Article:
In re Greenstein (Fed. Cir. 2019) (nonprecedential)
An obvious “problem” with tax-deferral schemes (such as a retirement plan) is that Government officials would like to spend the money already. Mark Greenstein has the solution – monetizing the taxes-owed. Essentially the government could sell the right to collect the future taxes just like you might sell-off accounts receivables or unpaid invoices. Because the state has powerful collection mechanisms, the particular approach here is that the Gov’t still collects the taxes and then forwards the money to the investors.
Greenstein’s pending patent application claims this approach. Although the claims are a bit unclear, it looks like he intends to roll-up the future taxes into a couple of different funds with “which provide rates of return based on factors which are different from each other.”
Claims were rejected on eligibility – abstract idea. The PTAB explained:
Exchanging consideration for a right to receive future payments, as well as managing the amounts of those future payments, is a fundamental business practice, long prevalent in our system of commerce.
On appeal, the Federal Circuit has affirmed –agreeing that the claims use of technology is too abstract — simply using “generic computer elements to perform generic computer functions.” Greenstein argued that his methodology new, complex, and specific. However, the PTAB and Federal Circuit agreed that neither the novelty nor complexity solve “the problem of abstractness. . . . [T]he complexity of this known method does not impart patentability to computer-implementation of the method.”
= = = =
1. A [computerized] method … to manage the sale of taxes received by reason of removal of amounts from tax-deferred vehicles, the method including a specification of the measure of the taxes which are sold;
using one or more computers to track amounts contributed to and withdrawn from such tax-deferred vehicles;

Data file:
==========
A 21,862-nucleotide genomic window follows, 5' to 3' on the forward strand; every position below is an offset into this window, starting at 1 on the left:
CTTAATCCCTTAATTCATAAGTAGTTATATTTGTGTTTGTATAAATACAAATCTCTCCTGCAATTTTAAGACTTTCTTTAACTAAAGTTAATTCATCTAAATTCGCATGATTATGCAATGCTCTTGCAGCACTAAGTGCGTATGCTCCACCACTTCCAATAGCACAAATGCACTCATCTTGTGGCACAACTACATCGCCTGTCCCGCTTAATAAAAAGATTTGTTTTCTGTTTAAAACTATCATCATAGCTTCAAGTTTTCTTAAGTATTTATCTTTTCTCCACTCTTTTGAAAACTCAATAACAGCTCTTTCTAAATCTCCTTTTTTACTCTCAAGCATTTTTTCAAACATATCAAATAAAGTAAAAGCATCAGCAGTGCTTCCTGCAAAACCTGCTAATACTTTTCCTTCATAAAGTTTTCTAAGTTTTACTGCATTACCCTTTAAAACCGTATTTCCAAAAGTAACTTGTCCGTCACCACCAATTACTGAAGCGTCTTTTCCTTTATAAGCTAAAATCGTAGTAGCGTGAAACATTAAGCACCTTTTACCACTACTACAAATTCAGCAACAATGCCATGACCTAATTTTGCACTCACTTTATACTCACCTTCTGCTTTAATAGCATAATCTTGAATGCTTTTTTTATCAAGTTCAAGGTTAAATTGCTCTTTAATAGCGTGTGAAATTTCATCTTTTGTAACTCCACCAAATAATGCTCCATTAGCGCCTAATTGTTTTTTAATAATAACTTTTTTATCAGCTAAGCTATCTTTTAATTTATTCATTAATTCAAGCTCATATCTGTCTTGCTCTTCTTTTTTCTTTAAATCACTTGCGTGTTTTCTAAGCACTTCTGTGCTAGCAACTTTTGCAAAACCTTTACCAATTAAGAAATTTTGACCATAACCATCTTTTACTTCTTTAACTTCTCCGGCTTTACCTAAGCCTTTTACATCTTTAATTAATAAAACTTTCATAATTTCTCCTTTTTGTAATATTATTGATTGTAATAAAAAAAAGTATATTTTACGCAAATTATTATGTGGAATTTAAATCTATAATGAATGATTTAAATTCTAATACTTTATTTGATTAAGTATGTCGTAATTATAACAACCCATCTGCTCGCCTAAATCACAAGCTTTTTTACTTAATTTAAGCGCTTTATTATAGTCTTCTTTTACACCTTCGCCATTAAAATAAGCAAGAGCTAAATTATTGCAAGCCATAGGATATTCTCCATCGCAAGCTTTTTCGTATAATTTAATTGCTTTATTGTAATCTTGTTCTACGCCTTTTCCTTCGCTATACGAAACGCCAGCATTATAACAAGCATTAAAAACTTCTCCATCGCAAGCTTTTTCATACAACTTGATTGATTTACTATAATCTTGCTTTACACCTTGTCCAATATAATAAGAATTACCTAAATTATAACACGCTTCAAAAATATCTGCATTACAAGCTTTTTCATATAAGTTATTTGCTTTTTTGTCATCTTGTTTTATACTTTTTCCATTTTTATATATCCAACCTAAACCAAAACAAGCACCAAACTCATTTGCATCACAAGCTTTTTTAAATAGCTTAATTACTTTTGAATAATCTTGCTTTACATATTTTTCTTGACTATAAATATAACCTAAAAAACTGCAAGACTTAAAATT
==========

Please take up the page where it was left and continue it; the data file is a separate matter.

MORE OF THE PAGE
specifying adjustments to the measure of amounts owed to purchasers of taxes sold and owed to purchasers of taxes sold based on removal of amounts from tax-deferred vehicles;
adjusting the amount owed to purchasers of taxes received by reason of removal from tax-deferred vehicles to take account of subsequent withdrawals and contributions to the tax deferred vehicles;
adjusting the amount payable of taxes which are sold to take account of subsequent withdrawals
from and contributions to the tax-deferred vehicles;
specifying an adjustment to take account of a change in tax rates;
adjusting the amount owed to purchasers of such taxes to take account of any specified adjustment in tax rates;
using one or more computers to divide the rights to receive the adjusted amount payable of such taxes sold into qualitatively different interests which provide rates of return based on factors which are different from each other;
tracking the ownership of such different interests;
receiving amounts payable of such taxes which amounts are adjusted to take account of withdrawals from and contributions to the tax deferred vehicles;
transferring the amounts due to the owners of the qualitatively different interests which provide rates of return based on factors which are different from each other.